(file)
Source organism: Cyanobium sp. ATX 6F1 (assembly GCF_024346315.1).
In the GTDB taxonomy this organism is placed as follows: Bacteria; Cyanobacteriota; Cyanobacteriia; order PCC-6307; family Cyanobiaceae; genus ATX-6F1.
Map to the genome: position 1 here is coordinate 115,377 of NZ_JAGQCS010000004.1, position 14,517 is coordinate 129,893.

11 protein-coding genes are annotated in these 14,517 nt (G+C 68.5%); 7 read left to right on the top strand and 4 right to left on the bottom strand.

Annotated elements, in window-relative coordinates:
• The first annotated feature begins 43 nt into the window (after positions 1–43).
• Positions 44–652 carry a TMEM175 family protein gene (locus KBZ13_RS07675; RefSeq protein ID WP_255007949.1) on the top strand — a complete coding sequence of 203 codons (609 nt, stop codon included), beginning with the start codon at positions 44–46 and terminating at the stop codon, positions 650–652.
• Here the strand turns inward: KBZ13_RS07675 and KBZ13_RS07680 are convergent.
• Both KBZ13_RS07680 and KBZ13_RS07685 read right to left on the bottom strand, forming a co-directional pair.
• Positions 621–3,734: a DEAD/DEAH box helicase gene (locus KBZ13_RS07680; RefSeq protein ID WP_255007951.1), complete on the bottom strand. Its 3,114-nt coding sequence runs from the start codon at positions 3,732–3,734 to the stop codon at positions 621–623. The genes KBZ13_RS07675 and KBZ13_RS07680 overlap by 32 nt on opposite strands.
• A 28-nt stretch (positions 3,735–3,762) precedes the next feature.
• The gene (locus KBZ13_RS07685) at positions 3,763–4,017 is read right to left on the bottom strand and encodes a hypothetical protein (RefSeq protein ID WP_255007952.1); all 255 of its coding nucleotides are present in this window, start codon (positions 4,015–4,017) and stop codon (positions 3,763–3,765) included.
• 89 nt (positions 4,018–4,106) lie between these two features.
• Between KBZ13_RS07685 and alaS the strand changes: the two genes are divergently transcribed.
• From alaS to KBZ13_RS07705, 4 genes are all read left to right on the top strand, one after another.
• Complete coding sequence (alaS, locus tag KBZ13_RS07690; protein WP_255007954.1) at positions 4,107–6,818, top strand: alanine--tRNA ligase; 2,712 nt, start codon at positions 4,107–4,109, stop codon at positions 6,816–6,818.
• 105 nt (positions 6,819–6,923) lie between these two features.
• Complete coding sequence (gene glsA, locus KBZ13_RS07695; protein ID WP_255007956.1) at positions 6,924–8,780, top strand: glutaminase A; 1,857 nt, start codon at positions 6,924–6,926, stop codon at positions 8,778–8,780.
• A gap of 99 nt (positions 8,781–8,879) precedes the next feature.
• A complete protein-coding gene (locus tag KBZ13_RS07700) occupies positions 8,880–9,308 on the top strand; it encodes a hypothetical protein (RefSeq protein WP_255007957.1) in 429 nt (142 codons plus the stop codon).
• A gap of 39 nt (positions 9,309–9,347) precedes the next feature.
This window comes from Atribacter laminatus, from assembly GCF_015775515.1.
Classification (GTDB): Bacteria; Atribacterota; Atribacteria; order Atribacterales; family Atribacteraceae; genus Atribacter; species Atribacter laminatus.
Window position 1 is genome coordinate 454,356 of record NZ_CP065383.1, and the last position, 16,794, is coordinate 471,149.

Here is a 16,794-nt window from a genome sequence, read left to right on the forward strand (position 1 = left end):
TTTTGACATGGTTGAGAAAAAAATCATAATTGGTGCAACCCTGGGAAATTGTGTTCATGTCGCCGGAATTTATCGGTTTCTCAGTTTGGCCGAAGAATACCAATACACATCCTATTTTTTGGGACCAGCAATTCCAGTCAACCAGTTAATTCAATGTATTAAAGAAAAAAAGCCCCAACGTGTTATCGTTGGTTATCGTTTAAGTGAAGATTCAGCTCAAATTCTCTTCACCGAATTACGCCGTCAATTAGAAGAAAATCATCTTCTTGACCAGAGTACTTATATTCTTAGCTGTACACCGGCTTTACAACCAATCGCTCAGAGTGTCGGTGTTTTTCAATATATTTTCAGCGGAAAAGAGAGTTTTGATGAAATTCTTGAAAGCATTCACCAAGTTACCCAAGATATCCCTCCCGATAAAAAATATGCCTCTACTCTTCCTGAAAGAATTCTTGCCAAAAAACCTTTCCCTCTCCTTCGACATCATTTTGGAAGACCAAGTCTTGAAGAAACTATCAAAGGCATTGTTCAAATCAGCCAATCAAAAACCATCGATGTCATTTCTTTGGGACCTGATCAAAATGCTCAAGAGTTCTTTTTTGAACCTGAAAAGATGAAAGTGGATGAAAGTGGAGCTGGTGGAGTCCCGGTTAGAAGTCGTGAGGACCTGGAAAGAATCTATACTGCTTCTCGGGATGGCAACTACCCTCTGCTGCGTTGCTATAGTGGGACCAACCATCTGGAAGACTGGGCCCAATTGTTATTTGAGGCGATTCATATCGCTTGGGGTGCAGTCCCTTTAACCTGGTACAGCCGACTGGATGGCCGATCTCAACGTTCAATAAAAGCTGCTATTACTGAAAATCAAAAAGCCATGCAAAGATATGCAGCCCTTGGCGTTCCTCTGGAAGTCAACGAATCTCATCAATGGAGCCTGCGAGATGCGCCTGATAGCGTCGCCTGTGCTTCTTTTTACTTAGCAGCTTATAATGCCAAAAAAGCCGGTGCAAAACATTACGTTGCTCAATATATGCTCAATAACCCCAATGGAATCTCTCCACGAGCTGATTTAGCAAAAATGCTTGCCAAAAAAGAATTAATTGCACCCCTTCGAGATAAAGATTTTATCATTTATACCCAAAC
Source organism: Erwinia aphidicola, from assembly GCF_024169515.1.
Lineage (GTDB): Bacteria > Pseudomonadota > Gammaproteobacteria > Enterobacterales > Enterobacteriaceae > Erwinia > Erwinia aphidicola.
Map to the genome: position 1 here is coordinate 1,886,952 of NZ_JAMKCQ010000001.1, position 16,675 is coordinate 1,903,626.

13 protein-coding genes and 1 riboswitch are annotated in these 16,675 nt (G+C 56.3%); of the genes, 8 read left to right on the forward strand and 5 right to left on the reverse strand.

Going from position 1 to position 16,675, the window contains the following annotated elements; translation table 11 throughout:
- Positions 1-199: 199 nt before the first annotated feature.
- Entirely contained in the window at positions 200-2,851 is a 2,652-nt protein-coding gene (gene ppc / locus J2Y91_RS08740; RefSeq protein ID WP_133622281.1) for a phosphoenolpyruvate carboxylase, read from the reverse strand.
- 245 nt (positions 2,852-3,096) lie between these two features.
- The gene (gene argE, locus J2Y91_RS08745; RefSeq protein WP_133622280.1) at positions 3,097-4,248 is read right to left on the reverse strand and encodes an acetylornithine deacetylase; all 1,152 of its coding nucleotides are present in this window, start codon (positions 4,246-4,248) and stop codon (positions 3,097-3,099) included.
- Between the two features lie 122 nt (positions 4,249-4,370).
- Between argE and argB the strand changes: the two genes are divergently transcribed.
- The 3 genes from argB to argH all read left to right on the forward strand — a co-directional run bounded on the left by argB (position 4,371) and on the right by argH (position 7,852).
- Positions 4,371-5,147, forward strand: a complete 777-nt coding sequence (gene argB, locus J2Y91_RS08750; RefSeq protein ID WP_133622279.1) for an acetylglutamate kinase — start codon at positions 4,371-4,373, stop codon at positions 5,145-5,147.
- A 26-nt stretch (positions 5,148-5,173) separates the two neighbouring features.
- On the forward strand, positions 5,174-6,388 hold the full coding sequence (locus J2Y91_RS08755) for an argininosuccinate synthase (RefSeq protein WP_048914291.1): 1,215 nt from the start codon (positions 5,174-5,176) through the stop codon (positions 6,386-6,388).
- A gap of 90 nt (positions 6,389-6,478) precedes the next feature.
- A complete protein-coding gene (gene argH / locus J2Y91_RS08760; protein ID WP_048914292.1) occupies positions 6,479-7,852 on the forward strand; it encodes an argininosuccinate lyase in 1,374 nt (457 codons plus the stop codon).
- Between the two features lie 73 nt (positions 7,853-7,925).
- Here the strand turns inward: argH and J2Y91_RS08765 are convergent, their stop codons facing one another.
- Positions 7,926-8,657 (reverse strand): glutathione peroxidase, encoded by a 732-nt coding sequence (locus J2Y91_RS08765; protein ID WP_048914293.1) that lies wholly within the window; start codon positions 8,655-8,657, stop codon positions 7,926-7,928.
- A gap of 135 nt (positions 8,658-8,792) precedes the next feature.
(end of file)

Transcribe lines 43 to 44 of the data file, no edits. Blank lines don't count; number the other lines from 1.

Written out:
- A complete protein-coding gene (gene argH / locus J2Y91_RS08760; protein ID WP_048914292.1) occupies positions 6,479-7,852 on the forward strand; it encodes an argininosuccinate lyase in 1,374 nt (457 codons plus the stop codon).
- Between the two features lie 73 nt (positions 7,853-7,925).